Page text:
Easily Move Microsoft Apps To The Open Cloud With Active Directory Support

Filed in Product & Development by Dusty Simoni | March 20, 2013 10:00 am

Businesses that have been apprehensive or unsure about transitioning their Microsoft applications to the Rackspace Open Cloud[1] can feel more at ease now that we’ve added Microsoft Active Directory administrator support to our Managed Cloud[2] Fanatical Support. The new support options include installation, configuration, monitoring and patching and troubleshooting; support features that were previously only available to our dedicated hosting customers.

For more details of what is supported, check out the Knowledge Center article “Managed Cloud Windows – Sphere’s of Support[3].”

Here are three reasons why extending Fanatical Support for Active Directory makes transitioning your Microsoft applications, including business productivity and collaboration applications, to the Open Cloud easier, more secure and more cost effective than ever before:

Reason 1: Active Directory Provides a Single Set of Credentials

Keeping track of unique logins for individual Cloud Servers[4] has been a challenge for anyone who’s using a cloud platform to host Windows services. Now, with Active Directory in the cloud, Rackspace Engineers can configure a one-way Forest Trust between your on-premise, dedicated and Cloud Servers to deliver a single set of credentials that will provide authentication and authorization to all of your servers and services.

This creates a number of options to make your transition to the cloud easier.  Specifically, complex web apps, such as Microsoft Exchange, Lync, and SharePoint, can be deployed to the Open Cloud and have Active Directory authentication for users.

Reason 2: Active Directory Provides Better Security

Security of your data is critical. Rackspace Support Engineers can help you use the security features provided by Active Directory Domain Services and other Rackspace cloud products to reduce the risk of lost passwords, weak passwords and unenforced security controls.

You can further increase the security posture of your Cloud Servers by using Rackspace Cloud Networks to create a private network to isolate traffic to just your Cloud Servers; RackConnect [5]to protect your servers with a stateful firewall; and Cloud Backup[6] to complete your data protection strategy with file-level daily backups.

Reason 3: Active Directory in the Cloud is More Cost Effective

Moving your Active Directory Domain Controller and other applications to the cloud has additional advantages as well. Cloud computing resources costing significantly less than dedicated infrastructure, meaning you can architect your environment to perform better and be more fault tolerant with each server appropriately sized for the role it plays in the environment as opposed to having one larger dedicated box forced to play multiple roles.

So, since Active Directory does not require a significant amount of resources a 1GB Managed Cloud Server[7] at $0.18/hr should be sufficient.  However, keep in mind that best practices still encourage deploying a minimum of two Active Directory Domain Controllers in the environment for redundancy.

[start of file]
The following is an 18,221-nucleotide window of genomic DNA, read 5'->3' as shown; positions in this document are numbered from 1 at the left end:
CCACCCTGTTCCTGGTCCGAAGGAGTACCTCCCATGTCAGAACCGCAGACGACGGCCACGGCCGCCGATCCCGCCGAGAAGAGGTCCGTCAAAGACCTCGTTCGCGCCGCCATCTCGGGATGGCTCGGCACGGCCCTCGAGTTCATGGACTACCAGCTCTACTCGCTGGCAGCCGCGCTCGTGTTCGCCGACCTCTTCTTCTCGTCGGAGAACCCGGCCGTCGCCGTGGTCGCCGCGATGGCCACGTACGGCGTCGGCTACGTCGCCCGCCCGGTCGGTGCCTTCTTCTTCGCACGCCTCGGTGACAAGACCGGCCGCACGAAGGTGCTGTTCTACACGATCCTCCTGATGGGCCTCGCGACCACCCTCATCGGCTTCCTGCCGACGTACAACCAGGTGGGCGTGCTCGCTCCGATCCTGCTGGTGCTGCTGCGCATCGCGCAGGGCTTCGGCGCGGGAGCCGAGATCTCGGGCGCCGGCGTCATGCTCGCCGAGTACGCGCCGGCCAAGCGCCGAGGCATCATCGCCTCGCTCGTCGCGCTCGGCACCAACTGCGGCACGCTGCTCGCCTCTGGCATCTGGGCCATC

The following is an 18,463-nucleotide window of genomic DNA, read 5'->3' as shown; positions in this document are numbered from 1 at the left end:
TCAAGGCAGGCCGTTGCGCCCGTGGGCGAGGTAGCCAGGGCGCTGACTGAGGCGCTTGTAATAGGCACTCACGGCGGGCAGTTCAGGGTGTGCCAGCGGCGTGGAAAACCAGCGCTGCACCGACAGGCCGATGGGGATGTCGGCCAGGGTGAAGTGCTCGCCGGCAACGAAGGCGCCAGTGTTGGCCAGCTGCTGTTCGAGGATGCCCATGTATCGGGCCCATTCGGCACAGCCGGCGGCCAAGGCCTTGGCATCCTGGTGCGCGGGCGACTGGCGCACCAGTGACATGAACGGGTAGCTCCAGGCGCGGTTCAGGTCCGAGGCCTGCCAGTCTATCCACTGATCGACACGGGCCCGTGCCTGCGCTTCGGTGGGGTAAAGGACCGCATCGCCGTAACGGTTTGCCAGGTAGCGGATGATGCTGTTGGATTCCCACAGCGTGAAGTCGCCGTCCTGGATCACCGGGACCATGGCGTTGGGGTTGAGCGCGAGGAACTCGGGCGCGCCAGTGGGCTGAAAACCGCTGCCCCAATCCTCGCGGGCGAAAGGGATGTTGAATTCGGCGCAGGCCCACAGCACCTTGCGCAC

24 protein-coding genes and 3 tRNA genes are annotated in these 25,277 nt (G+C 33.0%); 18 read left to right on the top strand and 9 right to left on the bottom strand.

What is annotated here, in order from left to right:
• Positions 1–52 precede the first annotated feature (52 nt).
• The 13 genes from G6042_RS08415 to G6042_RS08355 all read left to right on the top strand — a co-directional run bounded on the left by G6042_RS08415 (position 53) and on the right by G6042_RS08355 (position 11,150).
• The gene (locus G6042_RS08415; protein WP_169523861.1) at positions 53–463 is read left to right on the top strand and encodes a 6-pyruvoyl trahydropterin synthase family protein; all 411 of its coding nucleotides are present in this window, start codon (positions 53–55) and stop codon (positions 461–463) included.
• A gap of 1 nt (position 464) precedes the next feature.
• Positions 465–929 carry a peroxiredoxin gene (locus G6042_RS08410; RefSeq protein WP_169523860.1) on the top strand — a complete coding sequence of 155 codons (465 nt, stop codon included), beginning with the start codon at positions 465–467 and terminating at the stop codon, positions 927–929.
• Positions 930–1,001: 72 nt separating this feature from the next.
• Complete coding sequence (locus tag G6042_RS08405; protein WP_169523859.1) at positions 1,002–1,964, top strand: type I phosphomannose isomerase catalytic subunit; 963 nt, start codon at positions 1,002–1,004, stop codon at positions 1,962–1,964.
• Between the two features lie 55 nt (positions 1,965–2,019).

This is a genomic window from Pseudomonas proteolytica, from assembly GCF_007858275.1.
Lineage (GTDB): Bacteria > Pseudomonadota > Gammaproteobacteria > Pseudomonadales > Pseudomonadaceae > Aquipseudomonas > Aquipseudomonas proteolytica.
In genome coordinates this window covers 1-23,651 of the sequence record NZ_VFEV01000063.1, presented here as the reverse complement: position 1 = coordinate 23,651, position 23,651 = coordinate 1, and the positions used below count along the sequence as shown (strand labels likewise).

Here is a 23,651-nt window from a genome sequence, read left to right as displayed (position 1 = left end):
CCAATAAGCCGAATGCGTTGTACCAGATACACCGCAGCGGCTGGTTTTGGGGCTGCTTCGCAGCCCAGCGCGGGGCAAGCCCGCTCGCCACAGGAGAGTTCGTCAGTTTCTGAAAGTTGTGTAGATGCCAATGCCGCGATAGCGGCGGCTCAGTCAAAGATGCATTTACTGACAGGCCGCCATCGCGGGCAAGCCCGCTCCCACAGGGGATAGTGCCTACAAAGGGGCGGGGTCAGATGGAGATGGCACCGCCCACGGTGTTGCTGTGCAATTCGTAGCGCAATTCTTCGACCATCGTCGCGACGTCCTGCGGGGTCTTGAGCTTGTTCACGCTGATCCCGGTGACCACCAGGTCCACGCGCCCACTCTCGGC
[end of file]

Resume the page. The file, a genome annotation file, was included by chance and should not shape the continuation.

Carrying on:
Dos and Don’ts of Hosting Active Directory Services in the Open Cloud

Generally speaking, when using RackConnect, all ports are usually allowed from the Cloud Servers to the dedicated servers.  But if you have specific compliance requirements, like PCI, then only specific ports must be allowed and the RPC dynamic range ports must be “pegged” on each domain controller.

Keep in mind that cloning or re-building your Domain Controller from a snapshot is not supported by Rackspace and is discouraged by Microsoft. Microsoft’s best practices says to not recover a Domain Controller from a back-up, but rather build a new one and allow the built-in replication to bring the Domain Controller up to the appropriate level, hence the recommendation for two.

Also, you’ll still have a problem when you try to rebuild from the snapshot; the rebuild will run into a conflict when it tries to set a local password since Domain Controllers do not have local accounts.  If you would like a more in-depth explanation on this, check out the Knowledge Center Article about Why Password Reset Fails on a Domain Controller[8].

You’ll save yourself a few hours of headaches if you don’t snapshot your Active Directory.

Endnotes:
  1. Rackspace Open Cloud: http://www.rackspace.com/open-cloud/
  2. Managed Cloud: https://www.rackspace.com/cloud/managed_cloud/
  3. Managed Cloud Windows – Sphere’s of Support: http://www.rackspace.com/knowledge_center/article/managed-cloud-windows-spheres-of-support
  4. Cloud Servers: http://www.rackspace.com/cloud/servers/
  5. RackConnect : http://www.rackspace.com/cloud/hybrid/dedicated_cloud/rackconnect/
  6. Cloud Backup: http://www.rackspace.com/cloud/backup/
  7. Managed Cloud Server: http://www.rackspace.com/cloud/servers/pricing/
  8. Why Password Reset Fails on a Domain Controller: http://www.rackspace.com/knowledge_center/article/common-windows-issues-why-password-resets-fail-on-a-domain-controller

Source URL: http://www.rackspace.com/blog/easily-move-microsoft-apps-to-the-open-cloud-with-active-directory-support/